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Baby Care: Men's not allowed

Blog Post1 min read

Sitting at the Delhi airport at 5:30 am, I noticed a pair of signs. The first was the official, plastic government-sponsored sign for the family restroom: "Baby Care," illustrated with a diaper. The second, printed on what we used to call computer paper, read "MEN'S NOT ALLOWED."

At r.i.c.e., we're too often forced to reflect that too many women and men agree: babies are women's problem, especially low-ranking young women. Men need not -- and sometimes may not -- get involved. (In a slightly related story, our housekeeper burst into laughing aloud when I, a man, joined Diane to personally give her, who washes my floor, a Holi present earlier this week.)

Of course, one of the things the Baby Care room is for is breast feeding. I have no desire to enter the politics of public breast feeding here, but note that in gender-segregated India, one can understand how this second sign came about. But if you have a baby, sometimes you have to change a diaper. The nearby men's room has 16 urinals, 8 sinks, 4 toilets, a line for the 4 toilets, and nowhere to change a diaper. The assumption that no man would be responsible for a baby is physically built into the shiny, modern airport. (This has come up at the airport before, when a guard explained to me that the reason women are allowed to bring a bag into the arrivals hall but men are not is that women might need to take care of a baby).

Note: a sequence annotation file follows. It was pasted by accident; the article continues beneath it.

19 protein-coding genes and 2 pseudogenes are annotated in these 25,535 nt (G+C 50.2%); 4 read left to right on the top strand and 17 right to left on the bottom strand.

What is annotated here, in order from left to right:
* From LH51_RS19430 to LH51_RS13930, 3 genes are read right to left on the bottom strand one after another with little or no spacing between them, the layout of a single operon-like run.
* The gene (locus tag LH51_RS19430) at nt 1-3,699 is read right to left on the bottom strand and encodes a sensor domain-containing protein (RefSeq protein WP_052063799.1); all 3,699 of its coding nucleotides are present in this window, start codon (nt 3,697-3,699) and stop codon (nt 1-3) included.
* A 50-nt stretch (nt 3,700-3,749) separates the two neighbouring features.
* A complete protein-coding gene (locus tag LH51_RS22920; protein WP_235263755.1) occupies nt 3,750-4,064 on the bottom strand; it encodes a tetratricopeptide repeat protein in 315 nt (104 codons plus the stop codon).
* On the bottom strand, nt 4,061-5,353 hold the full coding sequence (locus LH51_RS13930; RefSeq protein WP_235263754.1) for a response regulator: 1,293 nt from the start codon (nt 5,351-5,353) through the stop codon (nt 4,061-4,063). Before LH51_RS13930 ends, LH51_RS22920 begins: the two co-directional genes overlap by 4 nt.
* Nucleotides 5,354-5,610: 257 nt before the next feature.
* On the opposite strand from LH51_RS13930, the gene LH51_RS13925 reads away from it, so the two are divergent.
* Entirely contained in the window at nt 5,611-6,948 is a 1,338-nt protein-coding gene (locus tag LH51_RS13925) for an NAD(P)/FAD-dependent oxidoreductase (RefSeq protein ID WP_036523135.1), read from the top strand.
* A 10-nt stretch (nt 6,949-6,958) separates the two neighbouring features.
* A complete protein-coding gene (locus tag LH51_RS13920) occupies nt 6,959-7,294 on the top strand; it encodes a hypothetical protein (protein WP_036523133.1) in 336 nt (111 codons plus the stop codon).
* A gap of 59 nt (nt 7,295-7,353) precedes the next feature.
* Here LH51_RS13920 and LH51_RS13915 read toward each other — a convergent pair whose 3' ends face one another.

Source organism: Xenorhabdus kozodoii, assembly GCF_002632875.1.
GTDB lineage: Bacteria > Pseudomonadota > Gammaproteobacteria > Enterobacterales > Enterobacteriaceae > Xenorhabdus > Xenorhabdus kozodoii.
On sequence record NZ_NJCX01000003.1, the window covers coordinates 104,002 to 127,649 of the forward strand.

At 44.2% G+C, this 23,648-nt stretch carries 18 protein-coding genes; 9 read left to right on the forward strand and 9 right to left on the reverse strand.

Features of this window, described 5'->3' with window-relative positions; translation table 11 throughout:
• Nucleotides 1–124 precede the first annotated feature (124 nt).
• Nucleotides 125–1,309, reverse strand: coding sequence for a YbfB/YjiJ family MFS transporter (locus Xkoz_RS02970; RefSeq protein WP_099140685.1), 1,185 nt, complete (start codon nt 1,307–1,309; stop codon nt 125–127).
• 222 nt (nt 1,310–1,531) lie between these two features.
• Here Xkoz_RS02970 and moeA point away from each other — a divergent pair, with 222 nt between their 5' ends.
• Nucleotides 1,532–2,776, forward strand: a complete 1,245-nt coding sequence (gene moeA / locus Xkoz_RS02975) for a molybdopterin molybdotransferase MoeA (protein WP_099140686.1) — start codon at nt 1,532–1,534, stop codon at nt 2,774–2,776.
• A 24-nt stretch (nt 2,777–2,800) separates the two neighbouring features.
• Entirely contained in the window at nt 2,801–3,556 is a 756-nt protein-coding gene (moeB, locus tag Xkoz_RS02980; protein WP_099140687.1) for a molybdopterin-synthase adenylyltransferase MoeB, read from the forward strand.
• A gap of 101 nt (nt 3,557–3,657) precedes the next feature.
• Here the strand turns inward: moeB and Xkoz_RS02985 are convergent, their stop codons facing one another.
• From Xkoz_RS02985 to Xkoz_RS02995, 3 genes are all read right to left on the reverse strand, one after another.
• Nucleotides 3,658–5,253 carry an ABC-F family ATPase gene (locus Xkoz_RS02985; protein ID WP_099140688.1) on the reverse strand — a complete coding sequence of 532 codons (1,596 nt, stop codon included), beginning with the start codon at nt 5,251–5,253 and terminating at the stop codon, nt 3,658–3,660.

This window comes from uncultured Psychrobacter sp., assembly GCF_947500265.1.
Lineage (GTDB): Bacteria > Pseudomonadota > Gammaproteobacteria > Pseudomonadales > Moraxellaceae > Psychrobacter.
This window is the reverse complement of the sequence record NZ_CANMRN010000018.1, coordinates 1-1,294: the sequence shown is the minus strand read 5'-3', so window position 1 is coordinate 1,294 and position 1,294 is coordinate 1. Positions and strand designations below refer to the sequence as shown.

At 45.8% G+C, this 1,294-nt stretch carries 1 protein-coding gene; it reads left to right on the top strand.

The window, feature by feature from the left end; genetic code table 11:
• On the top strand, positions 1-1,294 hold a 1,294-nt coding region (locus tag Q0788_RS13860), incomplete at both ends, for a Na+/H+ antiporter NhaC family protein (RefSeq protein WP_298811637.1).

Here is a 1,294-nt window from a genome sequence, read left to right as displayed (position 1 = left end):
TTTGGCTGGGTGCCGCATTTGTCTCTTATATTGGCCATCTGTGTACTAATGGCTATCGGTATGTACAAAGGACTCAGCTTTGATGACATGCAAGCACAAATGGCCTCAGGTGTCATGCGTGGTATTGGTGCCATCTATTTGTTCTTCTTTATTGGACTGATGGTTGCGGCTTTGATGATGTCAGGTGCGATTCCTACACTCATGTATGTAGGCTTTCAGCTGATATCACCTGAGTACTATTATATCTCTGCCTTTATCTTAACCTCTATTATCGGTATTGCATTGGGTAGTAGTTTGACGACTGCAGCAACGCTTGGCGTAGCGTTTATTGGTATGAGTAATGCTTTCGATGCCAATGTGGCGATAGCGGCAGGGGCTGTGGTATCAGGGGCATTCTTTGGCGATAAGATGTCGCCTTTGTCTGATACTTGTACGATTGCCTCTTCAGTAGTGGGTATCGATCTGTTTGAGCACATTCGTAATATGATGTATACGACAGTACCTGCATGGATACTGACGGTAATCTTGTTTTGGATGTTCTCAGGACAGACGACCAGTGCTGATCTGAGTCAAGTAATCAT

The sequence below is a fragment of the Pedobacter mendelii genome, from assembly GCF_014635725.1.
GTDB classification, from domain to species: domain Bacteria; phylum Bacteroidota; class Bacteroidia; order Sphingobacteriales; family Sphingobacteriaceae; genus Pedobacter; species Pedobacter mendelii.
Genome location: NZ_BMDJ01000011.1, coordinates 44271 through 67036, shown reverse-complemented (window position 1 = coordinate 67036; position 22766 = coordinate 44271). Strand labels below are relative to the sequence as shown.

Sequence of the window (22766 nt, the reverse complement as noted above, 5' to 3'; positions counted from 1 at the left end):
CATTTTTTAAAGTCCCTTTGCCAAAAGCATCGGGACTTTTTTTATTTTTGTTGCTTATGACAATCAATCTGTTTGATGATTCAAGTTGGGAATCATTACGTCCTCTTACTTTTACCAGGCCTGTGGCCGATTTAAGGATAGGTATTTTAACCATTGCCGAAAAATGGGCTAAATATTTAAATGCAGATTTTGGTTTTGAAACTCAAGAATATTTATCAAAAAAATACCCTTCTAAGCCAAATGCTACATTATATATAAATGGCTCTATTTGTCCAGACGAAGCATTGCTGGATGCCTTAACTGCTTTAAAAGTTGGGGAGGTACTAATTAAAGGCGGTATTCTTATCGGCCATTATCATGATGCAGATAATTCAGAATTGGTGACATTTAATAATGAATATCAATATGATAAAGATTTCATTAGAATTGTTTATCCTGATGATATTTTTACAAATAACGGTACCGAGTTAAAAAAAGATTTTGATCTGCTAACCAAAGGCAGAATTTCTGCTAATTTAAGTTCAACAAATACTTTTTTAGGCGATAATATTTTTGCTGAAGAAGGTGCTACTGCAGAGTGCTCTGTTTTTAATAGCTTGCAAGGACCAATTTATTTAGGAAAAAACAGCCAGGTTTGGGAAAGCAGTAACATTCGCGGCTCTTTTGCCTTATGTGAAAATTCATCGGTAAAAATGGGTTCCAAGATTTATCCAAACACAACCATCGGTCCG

Sadly, whether they are allowed or not, many of the modern suit-wearing men sitting with me now in the airport agree that early-life health and human capital formation is not their job. In too many places, the only advocate for next generation's workforce is -- literally -- not allowed to show her face.

For rice research on women's social status and child height, see:


r.i.c.e. is a nonprofit research organization, dedicated to understanding the lives of poor people, especially young children, in India, and to promoting their well-being.

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